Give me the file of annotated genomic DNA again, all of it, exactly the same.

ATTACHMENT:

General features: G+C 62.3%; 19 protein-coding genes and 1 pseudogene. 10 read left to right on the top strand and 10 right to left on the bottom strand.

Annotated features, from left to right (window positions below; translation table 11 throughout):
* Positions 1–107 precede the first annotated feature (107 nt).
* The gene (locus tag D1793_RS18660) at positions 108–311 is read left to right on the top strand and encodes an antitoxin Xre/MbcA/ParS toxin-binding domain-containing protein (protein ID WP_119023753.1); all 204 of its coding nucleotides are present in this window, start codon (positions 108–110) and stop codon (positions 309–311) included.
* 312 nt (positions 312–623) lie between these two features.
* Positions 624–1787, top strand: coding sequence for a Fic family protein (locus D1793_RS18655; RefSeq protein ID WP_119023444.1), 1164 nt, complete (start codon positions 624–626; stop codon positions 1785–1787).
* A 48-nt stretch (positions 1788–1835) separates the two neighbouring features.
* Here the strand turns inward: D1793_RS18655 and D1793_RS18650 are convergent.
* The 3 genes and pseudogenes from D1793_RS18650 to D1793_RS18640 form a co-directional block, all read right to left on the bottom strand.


General features: G+C 62.3%; 19 protein-coding genes and 1 pseudogene. 10 read left to right on the top strand and 10 right to left on the bottom strand.

Annotated features, from left to right (window positions below; translation table 11 throughout):
* Positions 1–107 precede the first annotated feature (107 nt).
* The gene (locus tag D1793_RS18660) at positions 108–311 is read left to right on the top strand and encodes an antitoxin Xre/MbcA/ParS toxin-binding domain-containing protein (protein ID WP_119023753.1); all 204 of its coding nucleotides are present in this window, start codon (positions 108–110) and stop codon (positions 309–311) included.
* 312 nt (positions 312–623) lie between these two features.
* Positions 624–1787, top strand: coding sequence for a Fic family protein (locus D1793_RS18655; RefSeq protein ID WP_119023444.1), 1164 nt, complete (start codon positions 624–626; stop codon positions 1785–1787).
* A 48-nt stretch (positions 1788–1835) separates the two neighbouring features.
* Here the strand turns inward: D1793_RS18655 and D1793_RS18650 are convergent.
* The 3 genes and pseudogenes from D1793_RS18650 to D1793_RS18640 form a co-directional block, all read right to left on the bottom strand.